I wouldn't do the PO Box, because that's directly against Google's guidelines. If you want to play with fire, then go ahead and do it but be aware that your client could get suspended. If you're doing that strictly for citations, then I think you need to re-evaluate the strategy. There are plenty of sites that allow you to hide the address, so I would just focus on those. Google will be the main driver of "map" traffic, so focus on what you can control. Build citations on sites that will allow a hidden address, then move on to other areas of the program.

p.s. I did a citation audit and found 2 citations he created earlier with his actual address! That could prove inconsistent regardless of the two options above.

Since the info is already out there, it's most likely spreading to sites all over the web. Also, if the client officially registered the business with the city/state using the home address then you can expect to see the home address popping up quite a bit. These sites don't just buy data from axiom/infogroup/localeze, they take data from government entities. If your client thinks their home address can't be connected to the business... well.. that might be a discussion worth having to set the record straight. It's not an inherently bad thing, just a fact of the game.
I wouldn't do the PO Box, because that's directly against Google's guidelines.

I wasn't going to use his po box for his gmb page, just other citation sites that wanted an address. That's not against google's guidelines for a po box to appear on other sites that I recall..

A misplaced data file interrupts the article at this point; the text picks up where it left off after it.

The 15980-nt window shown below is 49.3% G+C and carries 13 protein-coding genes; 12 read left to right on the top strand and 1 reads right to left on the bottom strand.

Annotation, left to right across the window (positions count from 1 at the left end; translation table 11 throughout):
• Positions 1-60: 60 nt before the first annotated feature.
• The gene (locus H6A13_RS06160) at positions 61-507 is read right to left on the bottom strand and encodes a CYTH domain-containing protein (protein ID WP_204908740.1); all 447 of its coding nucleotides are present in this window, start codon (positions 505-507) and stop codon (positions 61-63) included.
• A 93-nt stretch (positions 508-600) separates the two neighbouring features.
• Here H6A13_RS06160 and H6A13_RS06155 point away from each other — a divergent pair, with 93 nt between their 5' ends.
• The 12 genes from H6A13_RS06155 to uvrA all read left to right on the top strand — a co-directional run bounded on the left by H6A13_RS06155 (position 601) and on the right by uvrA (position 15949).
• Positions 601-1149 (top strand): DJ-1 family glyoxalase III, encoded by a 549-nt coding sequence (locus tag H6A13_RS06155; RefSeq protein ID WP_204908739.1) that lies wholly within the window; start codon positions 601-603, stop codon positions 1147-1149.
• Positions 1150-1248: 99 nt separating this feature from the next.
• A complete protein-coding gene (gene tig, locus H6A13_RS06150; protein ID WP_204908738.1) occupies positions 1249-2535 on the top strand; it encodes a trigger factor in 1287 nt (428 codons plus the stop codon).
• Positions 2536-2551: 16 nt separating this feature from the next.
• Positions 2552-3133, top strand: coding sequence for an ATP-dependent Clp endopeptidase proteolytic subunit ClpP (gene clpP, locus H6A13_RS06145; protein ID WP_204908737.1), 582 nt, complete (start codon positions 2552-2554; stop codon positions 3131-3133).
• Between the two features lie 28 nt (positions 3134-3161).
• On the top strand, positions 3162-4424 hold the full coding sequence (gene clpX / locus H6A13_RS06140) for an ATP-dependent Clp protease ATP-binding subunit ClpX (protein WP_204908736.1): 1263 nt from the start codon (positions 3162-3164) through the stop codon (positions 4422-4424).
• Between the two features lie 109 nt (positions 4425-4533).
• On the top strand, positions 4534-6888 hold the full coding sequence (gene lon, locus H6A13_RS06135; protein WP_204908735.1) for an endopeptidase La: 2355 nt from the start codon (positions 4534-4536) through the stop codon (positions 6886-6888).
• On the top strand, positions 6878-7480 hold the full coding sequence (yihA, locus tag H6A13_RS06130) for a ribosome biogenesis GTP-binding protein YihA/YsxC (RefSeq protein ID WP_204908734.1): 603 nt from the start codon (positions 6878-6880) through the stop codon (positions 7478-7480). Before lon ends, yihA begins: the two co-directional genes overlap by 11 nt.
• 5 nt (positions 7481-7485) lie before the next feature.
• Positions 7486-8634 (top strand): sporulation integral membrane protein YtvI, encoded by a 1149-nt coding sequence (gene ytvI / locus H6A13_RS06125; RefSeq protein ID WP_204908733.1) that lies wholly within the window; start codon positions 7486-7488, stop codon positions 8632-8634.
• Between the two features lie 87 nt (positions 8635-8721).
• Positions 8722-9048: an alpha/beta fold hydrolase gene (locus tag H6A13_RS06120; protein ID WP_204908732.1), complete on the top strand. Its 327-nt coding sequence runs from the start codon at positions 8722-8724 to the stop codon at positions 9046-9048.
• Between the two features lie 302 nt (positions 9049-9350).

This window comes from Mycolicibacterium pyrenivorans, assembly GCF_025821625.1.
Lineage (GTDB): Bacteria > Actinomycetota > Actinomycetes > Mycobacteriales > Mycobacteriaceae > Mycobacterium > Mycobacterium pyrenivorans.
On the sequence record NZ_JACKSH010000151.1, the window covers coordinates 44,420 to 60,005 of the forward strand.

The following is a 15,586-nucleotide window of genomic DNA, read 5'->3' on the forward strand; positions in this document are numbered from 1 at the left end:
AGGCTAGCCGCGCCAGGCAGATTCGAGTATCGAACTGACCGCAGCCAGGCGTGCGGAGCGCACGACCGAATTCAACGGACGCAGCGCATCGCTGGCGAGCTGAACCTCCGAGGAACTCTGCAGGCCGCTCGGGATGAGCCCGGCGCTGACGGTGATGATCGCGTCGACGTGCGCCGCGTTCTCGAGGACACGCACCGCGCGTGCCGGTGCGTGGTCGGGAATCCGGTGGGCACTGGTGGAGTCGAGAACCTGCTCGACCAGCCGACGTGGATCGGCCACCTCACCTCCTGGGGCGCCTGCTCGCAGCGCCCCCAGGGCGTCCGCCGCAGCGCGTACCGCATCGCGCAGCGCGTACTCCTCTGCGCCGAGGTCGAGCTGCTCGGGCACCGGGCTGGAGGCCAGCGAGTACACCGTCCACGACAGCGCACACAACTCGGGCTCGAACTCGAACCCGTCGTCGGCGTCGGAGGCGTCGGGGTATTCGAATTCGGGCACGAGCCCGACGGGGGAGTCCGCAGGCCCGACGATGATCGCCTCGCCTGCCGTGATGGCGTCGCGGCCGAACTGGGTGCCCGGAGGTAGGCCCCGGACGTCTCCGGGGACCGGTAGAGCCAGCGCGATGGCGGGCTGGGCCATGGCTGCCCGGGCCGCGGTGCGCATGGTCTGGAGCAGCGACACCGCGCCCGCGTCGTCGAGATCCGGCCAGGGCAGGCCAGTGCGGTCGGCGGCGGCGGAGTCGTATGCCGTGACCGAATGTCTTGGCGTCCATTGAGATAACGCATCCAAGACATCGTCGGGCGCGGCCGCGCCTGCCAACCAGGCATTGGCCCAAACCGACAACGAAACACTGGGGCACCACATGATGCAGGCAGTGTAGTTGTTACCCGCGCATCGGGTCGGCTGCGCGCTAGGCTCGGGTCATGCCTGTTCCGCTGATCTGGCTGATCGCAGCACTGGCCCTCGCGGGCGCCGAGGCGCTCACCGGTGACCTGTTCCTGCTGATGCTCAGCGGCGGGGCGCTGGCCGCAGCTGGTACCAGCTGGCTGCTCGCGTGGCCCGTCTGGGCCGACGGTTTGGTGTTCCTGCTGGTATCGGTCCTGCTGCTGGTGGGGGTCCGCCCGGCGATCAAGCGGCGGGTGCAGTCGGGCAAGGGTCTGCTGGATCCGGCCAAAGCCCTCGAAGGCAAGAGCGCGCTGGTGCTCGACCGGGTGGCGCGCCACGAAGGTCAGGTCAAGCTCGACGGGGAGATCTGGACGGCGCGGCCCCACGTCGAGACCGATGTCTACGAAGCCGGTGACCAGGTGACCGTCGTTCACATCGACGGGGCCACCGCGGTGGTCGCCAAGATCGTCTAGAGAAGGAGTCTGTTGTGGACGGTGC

No, but you're introducing another datapoint into the "ecosystem" which could cause other problems down the road. I've seen some companies cause real issues by going that route, so really think through the long term strategy before you implement.

If you're using a PO box on some citations, but not others then you're going to see data inconsistency issues down the road. You also need to consider how many other companies (not the mention the UPS store or w/e you're using) are doing the same thing.

I personally wouldn't do it because of the potential headaches i'm fairly sure will pop up sooner or later, but everyone is in a different situation. If you have a team or have a contract with another company to handle citation issues already in place, then data consistency might be controllable.
I hear that, I had the same concerns. I guess private it is! Appreciate everyone on the forum taking the time to come together to give good advice!
Yep, I agree that option #2 is better way to go.